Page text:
"With its bright colors and cute characters, The Emoji Movie clearly was made, presumably by adults, for young kids, even though it's about technology in a way that a person has to be at least a pre-teen in order to appreciate. It's a movie that's too bland for adults, too cutesy and juvenile for teens and pre-teens, and too confusing for kids. In other words, it's a movie for no one, except all of the companies that signed on to have their mobile applications and games blatantly promoted without a lick of shame on the part of the filmmakers."
    • There's also the fact that despite being aimed toward younger audiences, the movie constantly carries a sense of contempt toward younger people, especially with regards to technology, essentially shoving a middle finger in the face of the intended audience.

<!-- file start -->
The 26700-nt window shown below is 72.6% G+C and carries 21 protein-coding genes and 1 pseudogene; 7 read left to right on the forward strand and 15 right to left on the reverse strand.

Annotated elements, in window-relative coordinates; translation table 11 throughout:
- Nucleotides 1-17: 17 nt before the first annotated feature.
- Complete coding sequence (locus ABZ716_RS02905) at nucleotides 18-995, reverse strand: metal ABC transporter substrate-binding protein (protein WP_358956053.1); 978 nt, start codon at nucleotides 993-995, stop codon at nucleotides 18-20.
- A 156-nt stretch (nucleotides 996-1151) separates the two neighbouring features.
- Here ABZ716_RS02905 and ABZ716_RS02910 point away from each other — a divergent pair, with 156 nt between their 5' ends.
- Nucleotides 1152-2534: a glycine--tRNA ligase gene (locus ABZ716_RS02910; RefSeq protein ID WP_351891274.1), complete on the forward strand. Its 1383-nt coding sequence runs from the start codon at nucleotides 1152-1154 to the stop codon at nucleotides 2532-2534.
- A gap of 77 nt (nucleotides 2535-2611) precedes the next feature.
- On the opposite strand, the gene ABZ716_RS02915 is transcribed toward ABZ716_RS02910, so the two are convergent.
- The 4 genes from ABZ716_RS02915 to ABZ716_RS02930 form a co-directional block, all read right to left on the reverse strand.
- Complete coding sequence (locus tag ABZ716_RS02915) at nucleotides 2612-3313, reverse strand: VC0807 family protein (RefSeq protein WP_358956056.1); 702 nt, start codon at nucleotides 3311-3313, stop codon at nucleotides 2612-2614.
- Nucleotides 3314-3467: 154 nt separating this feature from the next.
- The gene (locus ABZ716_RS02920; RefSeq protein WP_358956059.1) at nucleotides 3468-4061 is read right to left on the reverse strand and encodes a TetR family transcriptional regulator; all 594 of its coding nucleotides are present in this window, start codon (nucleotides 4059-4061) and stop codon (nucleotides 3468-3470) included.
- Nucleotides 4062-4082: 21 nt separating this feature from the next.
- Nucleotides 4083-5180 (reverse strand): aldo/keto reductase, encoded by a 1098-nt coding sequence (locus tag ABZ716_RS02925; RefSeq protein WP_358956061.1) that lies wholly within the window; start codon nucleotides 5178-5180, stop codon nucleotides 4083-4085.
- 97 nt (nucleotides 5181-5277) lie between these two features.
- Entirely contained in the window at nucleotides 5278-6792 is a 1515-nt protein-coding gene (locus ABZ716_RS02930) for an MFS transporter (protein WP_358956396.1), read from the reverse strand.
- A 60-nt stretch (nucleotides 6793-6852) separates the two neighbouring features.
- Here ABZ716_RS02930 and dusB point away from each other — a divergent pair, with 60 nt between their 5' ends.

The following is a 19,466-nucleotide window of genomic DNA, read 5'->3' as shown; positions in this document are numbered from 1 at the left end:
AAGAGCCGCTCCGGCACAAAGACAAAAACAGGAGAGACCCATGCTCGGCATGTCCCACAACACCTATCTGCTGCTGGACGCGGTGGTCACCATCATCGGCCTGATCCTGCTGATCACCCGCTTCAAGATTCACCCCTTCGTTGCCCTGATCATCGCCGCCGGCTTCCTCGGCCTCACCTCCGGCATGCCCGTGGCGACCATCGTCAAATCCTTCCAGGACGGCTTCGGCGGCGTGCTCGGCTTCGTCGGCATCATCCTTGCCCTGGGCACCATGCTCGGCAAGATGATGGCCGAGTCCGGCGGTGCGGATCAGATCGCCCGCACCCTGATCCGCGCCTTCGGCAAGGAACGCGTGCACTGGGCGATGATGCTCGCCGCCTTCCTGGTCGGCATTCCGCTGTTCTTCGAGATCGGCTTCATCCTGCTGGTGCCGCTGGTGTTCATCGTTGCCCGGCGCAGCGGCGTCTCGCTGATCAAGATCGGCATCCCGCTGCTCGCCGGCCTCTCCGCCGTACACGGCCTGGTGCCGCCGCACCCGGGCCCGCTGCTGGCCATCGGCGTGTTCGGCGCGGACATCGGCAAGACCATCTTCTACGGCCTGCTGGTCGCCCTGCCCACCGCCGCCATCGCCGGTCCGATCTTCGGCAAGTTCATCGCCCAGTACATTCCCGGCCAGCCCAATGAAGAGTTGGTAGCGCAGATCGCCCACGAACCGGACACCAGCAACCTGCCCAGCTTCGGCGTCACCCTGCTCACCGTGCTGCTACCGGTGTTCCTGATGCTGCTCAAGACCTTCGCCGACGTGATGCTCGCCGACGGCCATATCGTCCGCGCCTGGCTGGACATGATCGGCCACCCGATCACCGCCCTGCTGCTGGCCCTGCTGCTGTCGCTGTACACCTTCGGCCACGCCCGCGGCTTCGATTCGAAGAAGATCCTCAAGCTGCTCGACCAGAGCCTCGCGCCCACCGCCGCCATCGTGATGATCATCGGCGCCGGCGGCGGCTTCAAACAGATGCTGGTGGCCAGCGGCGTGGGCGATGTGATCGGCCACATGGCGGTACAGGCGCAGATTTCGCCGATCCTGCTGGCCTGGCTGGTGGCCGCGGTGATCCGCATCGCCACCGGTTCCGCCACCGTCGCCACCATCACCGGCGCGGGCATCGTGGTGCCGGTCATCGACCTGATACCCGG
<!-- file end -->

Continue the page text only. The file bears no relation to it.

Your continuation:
• Award Snub:
    • Hilariously, Sony decided that this movie would be good enough to win Oscars. Unsurprisingly, the film wasn't even nominated.
    • Surprisingly, the movie was not nominated for the Golden Raspberry Award for "Worst Prequel, Remake, Rip-off or Sequel".note 
    • An extremely jarring inversion occurred during the 2018 Kids' Choice Awards, where the film was nominated for "Favorite Animated Film". Similarly, it was also nominated for "10 Best Family Movies of 2017" for the Movieguide Awards. It makes one wonder how low their standards are for a movie like this to even be nominated. note 
  • Awesome Art: Say what you want about the movie, but the designs and backgrounds are very pretty, especially in Dropbox and Spotify (the occasional Uncanny Valley of said designs notwithstanding).
  • Base-Breaking Character:
    • Jailbreak does admittedly have a few fans (someone even shipped her with Wyldstyle, a character she tends to get compared to), but like pretty much almost everything else in the movie, she certainly is not without her haters for the belief that she's a carbon copy of Wyldstyle and that her being a princess was stolen directly from Vanellope.